The Moral of the Story

Main Story: There is this story of a man who came to the village where there were a lot of people contemplating already the meaning of the consciousness and being conscious. And he came to this village and you could tell he was completely different. He was dressed differently. He didn’t look like male and he didn’t look like female. He had a long hair and so everybody was very confused and everybody they broke the silence and they start whispering to each other “Do you see how he looks? What is he male? Is he female? Look at whatever he is wearing is it dress? But I think he is man.” And there was a lot of people talking about him already and so he made a circle and he left the village. And the people finally broke the silence. And the people they start telling each other. The same judgmental way of talking about him. The man who was there who was in charge of the meeting because they had a meeting he said “What did you learn? What did you see?” And people knew he was going to talk about the judgment. They said we saw something different but there was no judgment. There was nothing bad about this. They start excusing him and you could tell that they noticed he was different but it wasn’t a big deal. And the mentor. The main guy. Listen everybody. And, at the end, he say “None of you got it.” And everybody was surprised. The point was not to not care that he was different. The pure consciousness is not to even notice he was different.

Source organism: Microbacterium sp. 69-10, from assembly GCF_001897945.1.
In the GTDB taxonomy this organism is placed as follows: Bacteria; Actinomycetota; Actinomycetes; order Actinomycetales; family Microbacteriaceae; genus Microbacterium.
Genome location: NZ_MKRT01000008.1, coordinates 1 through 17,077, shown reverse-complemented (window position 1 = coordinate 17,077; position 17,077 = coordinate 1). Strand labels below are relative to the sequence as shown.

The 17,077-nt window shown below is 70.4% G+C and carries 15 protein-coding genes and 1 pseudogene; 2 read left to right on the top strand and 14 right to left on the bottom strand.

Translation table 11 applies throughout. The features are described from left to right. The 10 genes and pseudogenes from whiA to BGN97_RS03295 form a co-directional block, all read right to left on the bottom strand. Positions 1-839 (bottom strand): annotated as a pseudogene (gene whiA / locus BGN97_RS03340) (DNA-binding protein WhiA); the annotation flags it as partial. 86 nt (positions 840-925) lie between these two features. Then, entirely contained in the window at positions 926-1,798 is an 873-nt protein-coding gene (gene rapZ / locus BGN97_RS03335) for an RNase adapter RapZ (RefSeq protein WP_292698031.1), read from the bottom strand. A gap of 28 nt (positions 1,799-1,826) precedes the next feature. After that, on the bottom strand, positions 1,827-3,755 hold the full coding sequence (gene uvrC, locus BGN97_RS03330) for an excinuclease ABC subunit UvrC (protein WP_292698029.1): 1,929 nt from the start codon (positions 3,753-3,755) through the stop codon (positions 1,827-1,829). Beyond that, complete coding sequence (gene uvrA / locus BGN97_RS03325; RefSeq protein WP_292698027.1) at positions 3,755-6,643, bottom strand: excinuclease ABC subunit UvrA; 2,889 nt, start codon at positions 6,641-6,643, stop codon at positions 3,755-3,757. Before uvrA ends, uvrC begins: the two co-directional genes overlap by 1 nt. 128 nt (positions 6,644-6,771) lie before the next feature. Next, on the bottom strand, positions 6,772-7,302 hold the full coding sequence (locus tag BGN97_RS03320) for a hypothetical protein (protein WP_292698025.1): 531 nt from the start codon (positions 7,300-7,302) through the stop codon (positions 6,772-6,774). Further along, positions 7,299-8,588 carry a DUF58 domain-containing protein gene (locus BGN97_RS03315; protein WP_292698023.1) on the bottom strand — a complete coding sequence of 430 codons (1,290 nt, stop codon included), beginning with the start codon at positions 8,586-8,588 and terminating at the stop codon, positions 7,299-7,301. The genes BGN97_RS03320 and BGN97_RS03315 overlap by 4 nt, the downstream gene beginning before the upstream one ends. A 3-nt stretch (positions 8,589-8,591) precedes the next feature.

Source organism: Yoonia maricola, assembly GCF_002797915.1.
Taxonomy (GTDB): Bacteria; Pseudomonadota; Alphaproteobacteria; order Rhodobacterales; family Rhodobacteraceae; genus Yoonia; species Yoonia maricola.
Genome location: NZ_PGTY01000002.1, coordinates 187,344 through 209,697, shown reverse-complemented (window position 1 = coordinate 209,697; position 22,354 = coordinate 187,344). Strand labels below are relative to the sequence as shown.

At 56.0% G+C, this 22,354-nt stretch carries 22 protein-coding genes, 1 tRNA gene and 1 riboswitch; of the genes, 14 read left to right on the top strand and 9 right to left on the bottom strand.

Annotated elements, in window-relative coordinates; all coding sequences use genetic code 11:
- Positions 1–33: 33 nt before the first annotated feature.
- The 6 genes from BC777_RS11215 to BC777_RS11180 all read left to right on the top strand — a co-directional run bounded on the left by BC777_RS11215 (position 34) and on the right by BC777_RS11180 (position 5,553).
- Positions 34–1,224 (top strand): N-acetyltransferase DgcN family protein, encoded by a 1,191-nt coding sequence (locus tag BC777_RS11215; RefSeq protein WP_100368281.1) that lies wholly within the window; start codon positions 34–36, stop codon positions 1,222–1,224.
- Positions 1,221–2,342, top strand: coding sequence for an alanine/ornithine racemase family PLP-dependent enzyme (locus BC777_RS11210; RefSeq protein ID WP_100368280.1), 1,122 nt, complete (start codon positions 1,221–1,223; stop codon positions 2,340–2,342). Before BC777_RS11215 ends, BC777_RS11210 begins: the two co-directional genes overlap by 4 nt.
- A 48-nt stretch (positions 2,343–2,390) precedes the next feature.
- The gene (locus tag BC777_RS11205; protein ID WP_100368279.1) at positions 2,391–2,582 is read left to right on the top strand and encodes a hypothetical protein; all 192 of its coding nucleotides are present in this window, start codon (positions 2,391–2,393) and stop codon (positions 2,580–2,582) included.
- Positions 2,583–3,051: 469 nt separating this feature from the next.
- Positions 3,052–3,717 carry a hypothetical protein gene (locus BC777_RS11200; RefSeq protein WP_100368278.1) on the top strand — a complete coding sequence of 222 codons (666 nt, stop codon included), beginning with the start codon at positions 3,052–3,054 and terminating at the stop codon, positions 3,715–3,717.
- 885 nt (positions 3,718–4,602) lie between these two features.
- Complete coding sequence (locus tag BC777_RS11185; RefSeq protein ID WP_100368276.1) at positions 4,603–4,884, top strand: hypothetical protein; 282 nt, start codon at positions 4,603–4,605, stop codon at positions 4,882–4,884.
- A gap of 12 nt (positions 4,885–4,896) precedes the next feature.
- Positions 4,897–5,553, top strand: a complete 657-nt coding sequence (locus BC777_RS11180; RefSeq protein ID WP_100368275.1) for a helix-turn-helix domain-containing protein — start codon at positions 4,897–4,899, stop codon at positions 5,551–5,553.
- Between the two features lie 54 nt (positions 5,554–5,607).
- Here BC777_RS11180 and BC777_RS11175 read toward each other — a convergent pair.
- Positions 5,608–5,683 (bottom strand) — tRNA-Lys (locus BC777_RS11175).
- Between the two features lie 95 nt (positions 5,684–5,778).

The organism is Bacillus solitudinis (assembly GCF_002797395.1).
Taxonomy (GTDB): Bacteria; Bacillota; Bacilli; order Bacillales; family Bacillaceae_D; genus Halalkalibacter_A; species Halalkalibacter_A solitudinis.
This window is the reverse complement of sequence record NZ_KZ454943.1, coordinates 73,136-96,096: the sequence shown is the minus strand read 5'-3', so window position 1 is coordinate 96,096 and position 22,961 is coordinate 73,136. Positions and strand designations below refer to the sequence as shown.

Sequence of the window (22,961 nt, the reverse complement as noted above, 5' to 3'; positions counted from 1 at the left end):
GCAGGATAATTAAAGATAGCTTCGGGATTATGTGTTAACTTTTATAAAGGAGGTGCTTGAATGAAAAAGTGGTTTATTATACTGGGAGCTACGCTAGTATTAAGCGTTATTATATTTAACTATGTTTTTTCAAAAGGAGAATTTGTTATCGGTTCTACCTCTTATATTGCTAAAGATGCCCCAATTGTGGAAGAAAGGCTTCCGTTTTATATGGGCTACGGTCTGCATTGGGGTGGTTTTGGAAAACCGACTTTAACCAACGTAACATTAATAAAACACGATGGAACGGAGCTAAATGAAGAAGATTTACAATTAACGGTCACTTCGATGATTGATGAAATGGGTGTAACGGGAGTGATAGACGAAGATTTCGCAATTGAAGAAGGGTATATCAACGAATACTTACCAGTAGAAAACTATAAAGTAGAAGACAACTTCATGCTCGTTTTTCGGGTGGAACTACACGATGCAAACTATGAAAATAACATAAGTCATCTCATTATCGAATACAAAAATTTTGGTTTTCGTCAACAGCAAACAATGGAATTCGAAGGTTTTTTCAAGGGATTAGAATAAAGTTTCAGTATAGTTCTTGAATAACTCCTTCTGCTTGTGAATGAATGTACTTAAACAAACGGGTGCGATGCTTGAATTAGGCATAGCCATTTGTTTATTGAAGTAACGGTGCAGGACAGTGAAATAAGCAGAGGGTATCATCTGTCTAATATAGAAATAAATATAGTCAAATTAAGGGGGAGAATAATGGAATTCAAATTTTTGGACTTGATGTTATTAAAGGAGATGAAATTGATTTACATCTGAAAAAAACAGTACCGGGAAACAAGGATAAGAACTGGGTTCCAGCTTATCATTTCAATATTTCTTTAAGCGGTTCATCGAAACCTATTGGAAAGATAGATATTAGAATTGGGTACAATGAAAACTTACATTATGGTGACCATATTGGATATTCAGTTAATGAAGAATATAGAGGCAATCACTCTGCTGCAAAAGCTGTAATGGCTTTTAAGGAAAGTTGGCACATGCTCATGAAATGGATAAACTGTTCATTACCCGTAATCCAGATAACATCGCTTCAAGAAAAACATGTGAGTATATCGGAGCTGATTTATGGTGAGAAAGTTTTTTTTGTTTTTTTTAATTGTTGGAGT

Background Information: Gosia is Polish. She’s the fiancee of Glen Steele.

Context of the Performance: The story was performed in Glen’s house.

My Thoughts on the Piece: I thought this was a very interesting story. It feels incredibly modern and yet it is set in a very traditional village. It really goes to remind you that people have always been dealing with prejudice.